Thom Singer has a rant going about the problems with some people wanting to make a connection to him through LinkedIn when he really doesn’t know them very well. It seems someone got a bit snippy at Singer’s connection rules, and fired off a less-than-professional e-mail to him.
That’s got a lot of people discussing how social networking fits into the networking rules of the workplace. Singer has asked other bloggers to weigh in, and after giving it some consideration, here are some of my thoughts:
1. Would I recommend you for a job? I don’t link to you unless I’ve worked with you in some way or know you personally and feel good about the experience. I don’t want anyone calling me about your work and saying, “What are this person’s strengths?” and I say, “Gee…I dunno.” That makes me look bad, and that’s not what networking is about. It’s supposed to be a win-win for everyone. So, if I don’t connect with you, it’s nothing personal – it’s just that we need more time to get to know one another.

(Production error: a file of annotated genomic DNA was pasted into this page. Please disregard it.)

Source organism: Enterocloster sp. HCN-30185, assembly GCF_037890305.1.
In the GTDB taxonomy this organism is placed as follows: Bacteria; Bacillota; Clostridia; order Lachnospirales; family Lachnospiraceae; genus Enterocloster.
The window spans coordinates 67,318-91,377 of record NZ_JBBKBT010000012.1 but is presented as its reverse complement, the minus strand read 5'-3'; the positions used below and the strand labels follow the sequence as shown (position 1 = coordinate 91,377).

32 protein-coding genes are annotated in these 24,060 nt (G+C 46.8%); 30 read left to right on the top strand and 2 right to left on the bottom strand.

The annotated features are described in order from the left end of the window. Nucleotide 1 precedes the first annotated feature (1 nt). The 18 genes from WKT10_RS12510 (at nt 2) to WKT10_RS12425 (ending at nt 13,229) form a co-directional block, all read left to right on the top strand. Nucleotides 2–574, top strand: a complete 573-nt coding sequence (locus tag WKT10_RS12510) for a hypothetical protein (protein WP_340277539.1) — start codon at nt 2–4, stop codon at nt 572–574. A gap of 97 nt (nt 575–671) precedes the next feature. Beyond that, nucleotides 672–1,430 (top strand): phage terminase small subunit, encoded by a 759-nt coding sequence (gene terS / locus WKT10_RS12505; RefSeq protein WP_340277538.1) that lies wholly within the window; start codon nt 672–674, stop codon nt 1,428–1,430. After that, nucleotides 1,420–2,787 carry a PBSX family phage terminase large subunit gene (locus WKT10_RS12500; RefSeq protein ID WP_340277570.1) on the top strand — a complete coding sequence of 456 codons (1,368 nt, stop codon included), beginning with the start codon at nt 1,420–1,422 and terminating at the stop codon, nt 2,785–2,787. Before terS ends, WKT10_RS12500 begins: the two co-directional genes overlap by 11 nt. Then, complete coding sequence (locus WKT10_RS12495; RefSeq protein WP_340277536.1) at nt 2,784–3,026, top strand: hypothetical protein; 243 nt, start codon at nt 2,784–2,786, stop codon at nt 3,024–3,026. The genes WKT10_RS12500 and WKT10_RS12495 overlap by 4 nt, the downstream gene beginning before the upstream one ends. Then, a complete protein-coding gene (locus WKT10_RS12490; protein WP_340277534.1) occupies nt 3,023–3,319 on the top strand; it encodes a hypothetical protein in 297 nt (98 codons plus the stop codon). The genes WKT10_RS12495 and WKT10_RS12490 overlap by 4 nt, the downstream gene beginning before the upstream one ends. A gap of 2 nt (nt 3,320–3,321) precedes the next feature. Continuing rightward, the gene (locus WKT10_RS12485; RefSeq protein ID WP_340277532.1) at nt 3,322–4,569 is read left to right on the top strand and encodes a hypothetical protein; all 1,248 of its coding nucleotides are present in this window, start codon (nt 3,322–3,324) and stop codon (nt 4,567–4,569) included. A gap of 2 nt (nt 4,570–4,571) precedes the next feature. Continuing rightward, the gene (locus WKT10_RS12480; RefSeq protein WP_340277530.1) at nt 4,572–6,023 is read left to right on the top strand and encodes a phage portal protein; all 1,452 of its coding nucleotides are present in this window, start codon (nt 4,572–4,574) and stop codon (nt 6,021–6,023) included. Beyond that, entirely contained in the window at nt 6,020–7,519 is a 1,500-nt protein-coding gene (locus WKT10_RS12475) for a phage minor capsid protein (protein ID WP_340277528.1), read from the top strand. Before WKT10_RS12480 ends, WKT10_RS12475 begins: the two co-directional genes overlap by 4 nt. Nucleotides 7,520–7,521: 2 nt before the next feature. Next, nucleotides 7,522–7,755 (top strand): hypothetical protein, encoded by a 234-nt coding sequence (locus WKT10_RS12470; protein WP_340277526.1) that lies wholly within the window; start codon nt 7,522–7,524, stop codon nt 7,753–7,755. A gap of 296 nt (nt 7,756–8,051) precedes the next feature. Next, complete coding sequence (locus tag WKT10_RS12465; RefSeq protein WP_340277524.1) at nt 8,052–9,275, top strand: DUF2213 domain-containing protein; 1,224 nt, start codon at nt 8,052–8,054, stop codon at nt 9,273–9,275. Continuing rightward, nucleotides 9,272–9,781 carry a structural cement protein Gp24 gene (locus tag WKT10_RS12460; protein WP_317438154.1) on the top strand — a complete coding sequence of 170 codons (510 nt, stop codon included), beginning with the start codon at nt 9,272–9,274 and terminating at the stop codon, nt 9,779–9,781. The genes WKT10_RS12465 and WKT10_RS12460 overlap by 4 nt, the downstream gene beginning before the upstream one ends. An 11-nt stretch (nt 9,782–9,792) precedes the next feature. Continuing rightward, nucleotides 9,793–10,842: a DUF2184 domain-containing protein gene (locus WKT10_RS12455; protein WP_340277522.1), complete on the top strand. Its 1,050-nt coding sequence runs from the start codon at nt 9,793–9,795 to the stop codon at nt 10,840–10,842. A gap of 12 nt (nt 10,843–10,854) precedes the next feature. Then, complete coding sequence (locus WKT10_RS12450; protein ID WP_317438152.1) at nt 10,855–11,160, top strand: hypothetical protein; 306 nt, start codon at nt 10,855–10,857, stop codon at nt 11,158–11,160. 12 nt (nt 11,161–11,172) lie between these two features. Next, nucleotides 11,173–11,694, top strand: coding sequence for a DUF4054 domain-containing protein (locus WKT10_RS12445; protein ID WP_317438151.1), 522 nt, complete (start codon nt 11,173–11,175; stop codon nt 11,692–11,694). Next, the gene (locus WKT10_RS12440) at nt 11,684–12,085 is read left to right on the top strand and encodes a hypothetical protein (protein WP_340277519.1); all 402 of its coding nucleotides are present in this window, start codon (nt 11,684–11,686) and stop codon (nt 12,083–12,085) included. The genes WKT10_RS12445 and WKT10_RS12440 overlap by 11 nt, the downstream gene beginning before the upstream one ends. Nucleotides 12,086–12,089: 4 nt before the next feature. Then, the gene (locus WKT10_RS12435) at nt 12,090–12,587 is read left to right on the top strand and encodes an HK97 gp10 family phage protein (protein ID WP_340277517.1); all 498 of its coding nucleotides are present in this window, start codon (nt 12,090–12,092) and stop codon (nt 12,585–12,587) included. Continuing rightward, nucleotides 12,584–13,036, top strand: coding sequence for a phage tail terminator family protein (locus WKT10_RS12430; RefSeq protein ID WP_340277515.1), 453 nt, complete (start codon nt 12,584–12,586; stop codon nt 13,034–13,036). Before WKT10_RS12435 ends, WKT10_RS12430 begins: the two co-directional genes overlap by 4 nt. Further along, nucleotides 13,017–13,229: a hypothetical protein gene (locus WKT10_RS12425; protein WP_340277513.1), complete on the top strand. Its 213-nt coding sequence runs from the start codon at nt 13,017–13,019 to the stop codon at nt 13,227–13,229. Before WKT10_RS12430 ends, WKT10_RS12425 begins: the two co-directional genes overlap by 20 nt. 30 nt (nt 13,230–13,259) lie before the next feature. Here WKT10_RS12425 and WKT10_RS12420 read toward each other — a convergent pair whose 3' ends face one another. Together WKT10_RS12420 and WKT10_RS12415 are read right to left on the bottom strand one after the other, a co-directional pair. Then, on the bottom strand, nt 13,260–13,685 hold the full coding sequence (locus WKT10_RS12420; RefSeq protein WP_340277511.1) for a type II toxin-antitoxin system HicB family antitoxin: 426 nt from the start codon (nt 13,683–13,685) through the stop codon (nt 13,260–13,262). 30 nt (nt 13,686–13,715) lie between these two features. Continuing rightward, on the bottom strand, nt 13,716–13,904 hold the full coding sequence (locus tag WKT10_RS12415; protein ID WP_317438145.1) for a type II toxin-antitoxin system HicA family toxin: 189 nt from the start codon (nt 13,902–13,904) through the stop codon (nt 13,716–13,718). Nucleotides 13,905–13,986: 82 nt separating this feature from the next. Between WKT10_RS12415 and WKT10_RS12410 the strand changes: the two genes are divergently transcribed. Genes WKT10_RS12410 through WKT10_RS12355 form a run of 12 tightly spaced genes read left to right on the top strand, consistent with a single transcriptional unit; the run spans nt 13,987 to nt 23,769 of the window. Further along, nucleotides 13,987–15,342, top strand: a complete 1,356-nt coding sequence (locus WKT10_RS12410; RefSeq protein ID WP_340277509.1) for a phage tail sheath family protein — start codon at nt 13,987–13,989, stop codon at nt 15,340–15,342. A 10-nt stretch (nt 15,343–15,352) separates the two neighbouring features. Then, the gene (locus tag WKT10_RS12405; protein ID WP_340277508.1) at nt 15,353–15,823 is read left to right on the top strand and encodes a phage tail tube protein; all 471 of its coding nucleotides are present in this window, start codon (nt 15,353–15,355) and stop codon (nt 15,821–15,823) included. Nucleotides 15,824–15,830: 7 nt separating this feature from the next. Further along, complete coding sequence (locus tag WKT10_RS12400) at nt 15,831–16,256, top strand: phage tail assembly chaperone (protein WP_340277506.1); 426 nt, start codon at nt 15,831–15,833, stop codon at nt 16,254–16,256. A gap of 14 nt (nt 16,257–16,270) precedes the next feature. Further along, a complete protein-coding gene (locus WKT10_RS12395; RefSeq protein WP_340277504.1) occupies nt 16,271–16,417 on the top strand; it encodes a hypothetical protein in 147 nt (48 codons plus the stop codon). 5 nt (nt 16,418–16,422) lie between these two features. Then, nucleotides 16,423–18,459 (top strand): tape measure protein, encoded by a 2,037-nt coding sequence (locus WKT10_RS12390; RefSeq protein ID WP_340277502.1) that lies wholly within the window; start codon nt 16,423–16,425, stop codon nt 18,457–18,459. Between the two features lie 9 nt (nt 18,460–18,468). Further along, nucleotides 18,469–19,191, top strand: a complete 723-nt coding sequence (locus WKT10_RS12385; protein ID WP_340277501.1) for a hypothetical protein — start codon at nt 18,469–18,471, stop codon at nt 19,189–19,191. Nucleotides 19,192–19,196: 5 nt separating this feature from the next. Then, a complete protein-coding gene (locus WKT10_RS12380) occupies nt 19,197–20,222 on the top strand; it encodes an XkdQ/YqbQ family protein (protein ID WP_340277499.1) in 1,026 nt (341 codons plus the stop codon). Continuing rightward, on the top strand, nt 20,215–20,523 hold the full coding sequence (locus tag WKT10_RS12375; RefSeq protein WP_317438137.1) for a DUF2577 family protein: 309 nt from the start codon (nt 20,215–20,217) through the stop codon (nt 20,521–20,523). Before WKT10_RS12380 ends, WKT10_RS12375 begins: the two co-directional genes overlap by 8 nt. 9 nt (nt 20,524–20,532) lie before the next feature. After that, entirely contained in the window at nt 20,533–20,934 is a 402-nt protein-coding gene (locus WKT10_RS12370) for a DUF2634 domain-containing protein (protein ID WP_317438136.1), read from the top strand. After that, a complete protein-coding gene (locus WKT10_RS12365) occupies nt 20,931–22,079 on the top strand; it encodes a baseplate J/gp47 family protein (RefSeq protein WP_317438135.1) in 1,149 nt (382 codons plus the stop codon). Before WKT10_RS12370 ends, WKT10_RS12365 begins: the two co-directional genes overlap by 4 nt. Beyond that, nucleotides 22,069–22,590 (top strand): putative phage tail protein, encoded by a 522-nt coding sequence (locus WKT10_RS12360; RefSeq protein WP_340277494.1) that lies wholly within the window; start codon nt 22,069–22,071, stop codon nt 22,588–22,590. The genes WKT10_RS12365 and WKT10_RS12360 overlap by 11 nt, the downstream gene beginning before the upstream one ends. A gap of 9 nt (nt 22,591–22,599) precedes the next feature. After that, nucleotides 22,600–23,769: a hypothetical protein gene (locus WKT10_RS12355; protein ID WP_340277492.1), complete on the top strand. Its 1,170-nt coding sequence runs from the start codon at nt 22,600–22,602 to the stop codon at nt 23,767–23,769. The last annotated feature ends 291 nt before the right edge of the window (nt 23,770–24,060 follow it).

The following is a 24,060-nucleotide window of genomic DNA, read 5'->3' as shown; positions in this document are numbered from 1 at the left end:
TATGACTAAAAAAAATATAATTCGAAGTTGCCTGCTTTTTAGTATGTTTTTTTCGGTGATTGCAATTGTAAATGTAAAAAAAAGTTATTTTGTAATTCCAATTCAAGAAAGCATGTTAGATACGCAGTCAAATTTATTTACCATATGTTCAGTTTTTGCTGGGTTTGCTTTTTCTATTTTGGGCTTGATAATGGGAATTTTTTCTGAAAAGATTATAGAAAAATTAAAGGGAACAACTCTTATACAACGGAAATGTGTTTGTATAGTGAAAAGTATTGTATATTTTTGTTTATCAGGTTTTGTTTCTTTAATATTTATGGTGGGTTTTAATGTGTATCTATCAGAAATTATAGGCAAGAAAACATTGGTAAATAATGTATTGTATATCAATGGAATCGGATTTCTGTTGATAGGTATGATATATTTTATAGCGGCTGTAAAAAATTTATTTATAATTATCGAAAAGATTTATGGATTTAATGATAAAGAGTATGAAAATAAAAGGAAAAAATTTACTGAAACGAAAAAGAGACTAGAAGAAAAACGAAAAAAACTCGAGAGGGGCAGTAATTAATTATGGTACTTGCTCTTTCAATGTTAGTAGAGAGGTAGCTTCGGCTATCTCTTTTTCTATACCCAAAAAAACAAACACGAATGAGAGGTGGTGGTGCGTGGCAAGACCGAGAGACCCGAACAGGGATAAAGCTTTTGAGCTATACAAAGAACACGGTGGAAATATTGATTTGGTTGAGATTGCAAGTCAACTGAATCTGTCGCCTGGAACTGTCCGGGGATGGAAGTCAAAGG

2. Do I think you’re headed in the right direction? If I see someone connecting to a lot of people really fast, throwing invitations out like confetti on New Year’s Eve in Times Square, I hang back. It makes me a bit nervous to see someone collecting connections like they’re Pokeman cards. Those links seem a bit too rushed, and the lack of solid foundation concerns me. It’s sort of like social spamming.
3. Are you doing your homework? If you have no real understanding of what I do and how I do it, then I ignore you. Again, nothing personal, but I’m not into connecting with you if you’re not willing to take the time to get to know me, and help me get to know you. Lazy linkers will always move on to the next person, and that's fine with me.
Finally, I really consider myself a sort of gatekeeper for the other people in my network. They see me as someone they trust, and I don't want to betray that by trust by letting someone in that I really don't know. But, hey, once I get to know you and we connect in an honest way,then welcome to the party, pal.